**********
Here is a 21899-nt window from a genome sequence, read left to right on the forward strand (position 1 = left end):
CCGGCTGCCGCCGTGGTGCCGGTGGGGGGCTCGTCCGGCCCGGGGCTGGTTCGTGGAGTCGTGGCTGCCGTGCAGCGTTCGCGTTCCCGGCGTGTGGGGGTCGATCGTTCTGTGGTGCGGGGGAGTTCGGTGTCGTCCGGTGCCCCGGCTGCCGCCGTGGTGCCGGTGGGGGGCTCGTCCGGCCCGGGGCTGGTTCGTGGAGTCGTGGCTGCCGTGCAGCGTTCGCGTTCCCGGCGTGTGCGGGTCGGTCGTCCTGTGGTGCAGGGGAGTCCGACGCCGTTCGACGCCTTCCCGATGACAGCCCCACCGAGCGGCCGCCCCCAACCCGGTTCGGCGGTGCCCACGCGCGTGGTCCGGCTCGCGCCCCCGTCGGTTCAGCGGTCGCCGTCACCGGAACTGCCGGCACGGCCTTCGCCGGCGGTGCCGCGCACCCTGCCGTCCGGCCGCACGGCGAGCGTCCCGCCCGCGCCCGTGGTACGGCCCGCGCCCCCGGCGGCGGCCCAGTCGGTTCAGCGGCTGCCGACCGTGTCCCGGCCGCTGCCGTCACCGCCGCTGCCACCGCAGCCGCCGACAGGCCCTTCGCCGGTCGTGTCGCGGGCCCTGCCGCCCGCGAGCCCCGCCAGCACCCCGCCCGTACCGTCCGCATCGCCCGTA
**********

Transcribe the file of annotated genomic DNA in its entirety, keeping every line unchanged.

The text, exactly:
Here is a 21899-nt window from a genome sequence, read left to right on the forward strand (position 1 = left end):
CCGGCTGCCGCCGTGGTGCCGGTGGGGGGCTCGTCCGGCCCGGGGCTGGTTCGTGGAGTCGTGGCTGCCGTGCAGCGTTCGCGTTCCCGGCGTGTGGGGGTCGATCGTTCTGTGGTGCGGGGGAGTTCGGTGTCGTCCGGTGCCCCGGCTGCCGCCGTGGTGCCGGTGGGGGGCTCGTCCGGCCCGGGGCTGGTTCGTGGAGTCGTGGCTGCCGTGCAGCGTTCGCGTTCCCGGCGTGTGCGGGTCGGTCGTCCTGTGGTGCAGGGGAGTCCGACGCCGTTCGACGCCTTCCCGATGACAGCCCCACCGAGCGGCCGCCCCCAACCCGGTTCGGCGGTGCCCACGCGCGTGGTCCGGCTCGCGCCCCCGTCGGTTCAGCGGTCGCCGTCACCGGAACTGCCGGCACGGCCTTCGCCGGCGGTGCCGCGCACCCTGCCGTCCGGCCGCACGGCGAGCGTCCCGCCCGCGCCCGTGGTACGGCCCGCGCCCCCGGCGGCGGCCCAGTCGGTTCAGCGGCTGCCGACCGTGTCCCGGCCGCTGCCGTCACCGCCGCTGCCACCGCAGCCGCCGACAGGCCCTTCGCCGGTCGTGTCGCGGGCCCTGCCGCCCGCGAGCCCCGCCAGCACCCCGCCCGTACCGTCCGCATCGCCCGTA